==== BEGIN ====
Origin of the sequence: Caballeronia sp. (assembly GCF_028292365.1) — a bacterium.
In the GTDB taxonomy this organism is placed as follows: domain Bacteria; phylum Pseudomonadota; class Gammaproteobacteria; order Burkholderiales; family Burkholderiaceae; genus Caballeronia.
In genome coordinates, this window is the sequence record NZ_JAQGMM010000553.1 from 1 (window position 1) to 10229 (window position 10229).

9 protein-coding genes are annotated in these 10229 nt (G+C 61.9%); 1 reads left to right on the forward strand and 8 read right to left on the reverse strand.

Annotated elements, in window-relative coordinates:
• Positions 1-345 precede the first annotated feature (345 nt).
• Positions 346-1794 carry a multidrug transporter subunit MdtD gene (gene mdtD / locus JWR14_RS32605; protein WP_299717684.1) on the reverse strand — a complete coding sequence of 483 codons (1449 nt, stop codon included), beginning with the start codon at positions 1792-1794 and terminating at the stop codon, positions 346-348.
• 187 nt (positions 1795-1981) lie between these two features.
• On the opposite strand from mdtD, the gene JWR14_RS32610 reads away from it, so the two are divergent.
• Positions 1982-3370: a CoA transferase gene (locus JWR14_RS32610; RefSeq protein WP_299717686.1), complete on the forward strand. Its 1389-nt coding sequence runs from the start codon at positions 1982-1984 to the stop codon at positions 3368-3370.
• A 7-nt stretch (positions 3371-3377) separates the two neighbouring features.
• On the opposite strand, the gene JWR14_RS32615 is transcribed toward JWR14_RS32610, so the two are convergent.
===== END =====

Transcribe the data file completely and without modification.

Origin of the sequence: Caballeronia sp. (assembly GCF_028292365.1) — a bacterium.
In the GTDB taxonomy this organism is placed as follows: domain Bacteria; phylum Pseudomonadota; class Gammaproteobacteria; order Burkholderiales; family Burkholderiaceae; genus Caballeronia.
In genome coordinates, this window is the sequence record NZ_JAQGMM010000553.1 from 1 (window position 1) to 10229 (window position 10229).

9 protein-coding genes are annotated in these 10229 nt (G+C 61.9%); 1 reads left to right on the forward strand and 8 read right to left on the reverse strand.

Annotated elements, in window-relative coordinates:
• Positions 1-345 precede the first annotated feature (345 nt).
• Positions 346-1794 carry a multidrug transporter subunit MdtD gene (gene mdtD / locus JWR14_RS32605; protein WP_299717684.1) on the reverse strand — a complete coding sequence of 483 codons (1449 nt, stop codon included), beginning with the start codon at positions 1792-1794 and terminating at the stop codon, positions 346-348.
• 187 nt (positions 1795-1981) lie between these two features.
• On the opposite strand from mdtD, the gene JWR14_RS32610 reads away from it, so the two are divergent.
• Positions 1982-3370: a CoA transferase gene (locus JWR14_RS32610; RefSeq protein WP_299717686.1), complete on the forward strand. Its 1389-nt coding sequence runs from the start codon at positions 1982-1984 to the stop codon at positions 3368-3370.
• A 7-nt stretch (positions 3371-3377) separates the two neighbouring features.
• On the opposite strand, the gene JWR14_RS32615 is transcribed toward JWR14_RS32610, so the two are convergent.